A review that originally appeared in Black Static #35:-
GHOSTS: THE NON-FICTION
With the subtitle ‘500 Years of Hunting for Proof’, Roger Clarke’s A NATURAL HISTORY OF GHOSTS (Particular Books hb, 361pp, £20) covers roughly similar ground to The Haunted by Owen Davies, which I reviewed in Black Static a few years back, and in the acknowledgements section of this volume the author references that work, calling Davies ‘the sans pareil expert on this subject’. Like Davies, and regardless of that subtitle, Clarke is not so much concerned with proving the existence of spirits, as cataloguing their role in human affairs, or rather how our belief in them or not influences our behaviour, how we have regarded them and what our attitudes to the paranormal demonstrate about us.
Each chapter is based round a particular event, place or phenomenon, and Clarke uses this as a launching pad, finding themes and developing them over the course of the book, the story ranging far and wide across the spectral landscape of Great Britain, from the seventeenth century to the present day, a whistle stop tour that takes in such obvious destinations as Borley Rectory and Cock Lane, along with other places that are less well known to the general reader, dealing with people like paranormal investigator Harry Price, spirit medium Daniel Dunglas Home, and yes, there’s even a reference in passing to Derek Acorah. A writer of fiction himself, one area where Clarke puts clear water between himself and Davies is in the linking of real life events with ghost fiction, showing how one could have inspired the other, with the work of writers such as M. R. James and Henry James discussed in a way that most genre readers will find useful and illuminating, reminding us that fiction is seldom if ever woven entirely from new cloth, but a product of its time. Clarke’s prose style is eminently accessible, and his natural humour shines through the text; he gently mocks some of those he writes about, but is never cruel and always demonstrates an appropriate degree of seriousness for his subject matter. Perhaps more than anything else, what you come away with after reading A Natural History of Ghosts is Clarke’s enthusiasm and almost fan boy exuberance, qualities that can’t help but endear the author to the reader.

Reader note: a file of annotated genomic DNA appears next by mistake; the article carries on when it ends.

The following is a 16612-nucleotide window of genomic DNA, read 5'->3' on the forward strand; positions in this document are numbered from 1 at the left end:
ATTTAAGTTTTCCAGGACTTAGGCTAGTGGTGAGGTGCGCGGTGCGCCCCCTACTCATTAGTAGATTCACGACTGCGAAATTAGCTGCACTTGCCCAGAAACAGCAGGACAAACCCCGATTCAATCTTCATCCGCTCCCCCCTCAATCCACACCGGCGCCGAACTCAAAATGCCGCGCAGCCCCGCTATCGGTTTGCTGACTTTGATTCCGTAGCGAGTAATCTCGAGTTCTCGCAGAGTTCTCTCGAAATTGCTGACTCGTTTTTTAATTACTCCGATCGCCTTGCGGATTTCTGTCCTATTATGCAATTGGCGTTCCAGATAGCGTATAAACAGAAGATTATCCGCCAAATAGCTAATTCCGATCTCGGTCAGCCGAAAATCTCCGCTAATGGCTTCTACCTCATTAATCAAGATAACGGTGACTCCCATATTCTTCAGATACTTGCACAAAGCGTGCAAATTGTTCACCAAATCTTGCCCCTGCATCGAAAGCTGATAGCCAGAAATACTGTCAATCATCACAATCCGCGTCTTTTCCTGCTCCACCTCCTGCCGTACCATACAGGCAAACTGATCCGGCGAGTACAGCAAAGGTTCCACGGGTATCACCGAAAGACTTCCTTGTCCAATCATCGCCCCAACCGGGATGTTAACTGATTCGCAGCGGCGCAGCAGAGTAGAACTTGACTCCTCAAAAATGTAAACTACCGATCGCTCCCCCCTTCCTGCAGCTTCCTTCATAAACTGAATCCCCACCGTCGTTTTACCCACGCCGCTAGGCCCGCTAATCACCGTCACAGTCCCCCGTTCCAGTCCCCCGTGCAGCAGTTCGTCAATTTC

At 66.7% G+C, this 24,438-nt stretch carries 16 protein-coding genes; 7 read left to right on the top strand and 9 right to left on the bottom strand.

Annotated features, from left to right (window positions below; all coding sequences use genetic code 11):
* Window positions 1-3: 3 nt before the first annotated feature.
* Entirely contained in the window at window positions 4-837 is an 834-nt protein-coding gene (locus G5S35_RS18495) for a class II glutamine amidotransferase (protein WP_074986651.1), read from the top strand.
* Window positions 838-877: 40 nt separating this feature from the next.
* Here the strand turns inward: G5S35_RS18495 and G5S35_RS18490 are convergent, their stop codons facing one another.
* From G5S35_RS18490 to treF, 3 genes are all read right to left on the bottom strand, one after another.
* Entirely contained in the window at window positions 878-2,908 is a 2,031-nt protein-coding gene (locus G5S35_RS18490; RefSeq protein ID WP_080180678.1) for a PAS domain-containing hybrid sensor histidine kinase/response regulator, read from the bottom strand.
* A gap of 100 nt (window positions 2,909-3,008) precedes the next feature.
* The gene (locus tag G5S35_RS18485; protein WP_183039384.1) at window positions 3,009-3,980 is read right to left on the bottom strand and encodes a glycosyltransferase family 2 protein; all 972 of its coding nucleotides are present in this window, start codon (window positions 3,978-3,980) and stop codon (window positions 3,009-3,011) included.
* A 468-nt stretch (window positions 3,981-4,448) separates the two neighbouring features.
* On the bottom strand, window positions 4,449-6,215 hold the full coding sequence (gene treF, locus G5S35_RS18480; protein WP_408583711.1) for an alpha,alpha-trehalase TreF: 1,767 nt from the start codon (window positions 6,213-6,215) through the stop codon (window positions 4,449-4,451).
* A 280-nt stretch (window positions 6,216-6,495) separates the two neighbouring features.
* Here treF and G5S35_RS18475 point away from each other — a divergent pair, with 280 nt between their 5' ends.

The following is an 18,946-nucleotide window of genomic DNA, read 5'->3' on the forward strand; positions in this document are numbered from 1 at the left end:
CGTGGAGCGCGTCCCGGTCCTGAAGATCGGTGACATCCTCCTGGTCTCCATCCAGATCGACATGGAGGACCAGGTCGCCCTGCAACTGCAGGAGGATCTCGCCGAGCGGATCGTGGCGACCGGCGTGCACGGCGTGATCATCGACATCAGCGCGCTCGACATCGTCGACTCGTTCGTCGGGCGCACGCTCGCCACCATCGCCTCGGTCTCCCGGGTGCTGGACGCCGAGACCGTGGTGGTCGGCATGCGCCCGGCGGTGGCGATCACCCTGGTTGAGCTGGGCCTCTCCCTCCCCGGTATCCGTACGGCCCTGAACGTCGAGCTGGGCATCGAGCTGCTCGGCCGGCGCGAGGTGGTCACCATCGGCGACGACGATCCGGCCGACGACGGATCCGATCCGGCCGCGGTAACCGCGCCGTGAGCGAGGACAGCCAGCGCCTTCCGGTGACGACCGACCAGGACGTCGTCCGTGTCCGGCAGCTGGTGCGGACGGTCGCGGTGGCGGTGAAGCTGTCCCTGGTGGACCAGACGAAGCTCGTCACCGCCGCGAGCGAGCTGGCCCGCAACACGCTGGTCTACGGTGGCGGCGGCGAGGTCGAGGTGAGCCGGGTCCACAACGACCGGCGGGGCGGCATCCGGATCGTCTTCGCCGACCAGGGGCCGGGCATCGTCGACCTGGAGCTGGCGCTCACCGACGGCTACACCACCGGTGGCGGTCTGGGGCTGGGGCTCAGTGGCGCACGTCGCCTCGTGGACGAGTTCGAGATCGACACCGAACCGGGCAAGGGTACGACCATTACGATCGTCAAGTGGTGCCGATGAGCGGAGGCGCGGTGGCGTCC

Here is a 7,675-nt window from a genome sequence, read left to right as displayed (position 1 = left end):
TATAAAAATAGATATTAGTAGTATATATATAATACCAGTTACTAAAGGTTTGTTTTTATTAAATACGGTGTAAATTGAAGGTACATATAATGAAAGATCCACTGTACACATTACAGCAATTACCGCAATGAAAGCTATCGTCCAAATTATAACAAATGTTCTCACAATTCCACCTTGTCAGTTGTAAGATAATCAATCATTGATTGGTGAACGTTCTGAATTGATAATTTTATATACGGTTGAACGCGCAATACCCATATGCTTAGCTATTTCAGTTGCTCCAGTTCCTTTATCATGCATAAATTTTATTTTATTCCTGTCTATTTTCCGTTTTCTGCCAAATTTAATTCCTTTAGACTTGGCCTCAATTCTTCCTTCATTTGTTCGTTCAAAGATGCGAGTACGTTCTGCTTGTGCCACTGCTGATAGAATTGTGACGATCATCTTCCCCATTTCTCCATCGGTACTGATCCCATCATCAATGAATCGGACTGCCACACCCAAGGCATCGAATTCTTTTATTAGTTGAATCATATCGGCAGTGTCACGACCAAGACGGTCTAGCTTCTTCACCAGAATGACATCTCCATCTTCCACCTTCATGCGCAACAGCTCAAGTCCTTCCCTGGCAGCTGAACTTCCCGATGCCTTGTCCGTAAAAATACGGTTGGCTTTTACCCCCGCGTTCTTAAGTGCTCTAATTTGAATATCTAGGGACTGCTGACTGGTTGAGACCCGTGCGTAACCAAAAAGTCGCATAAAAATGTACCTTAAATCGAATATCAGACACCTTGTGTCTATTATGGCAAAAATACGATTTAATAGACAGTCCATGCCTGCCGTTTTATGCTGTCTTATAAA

Meticulously researched and elegantly expressed, this is a book that will fit well on the shelf of any horror aficionado, not because of any hard and fast conclusions it may reach on the subject under discussion, but for the wide range of examples, the cameos of the people involved in ghost hunting, the delineation of how attitudes towards the paranormal change over time. More pertinently perhaps, if you’re a writer and constantly mining for new ideas, then step right this way mesdames et messieurs, because Roger Clarke has uncovered a veritable mother lode for you to tap into.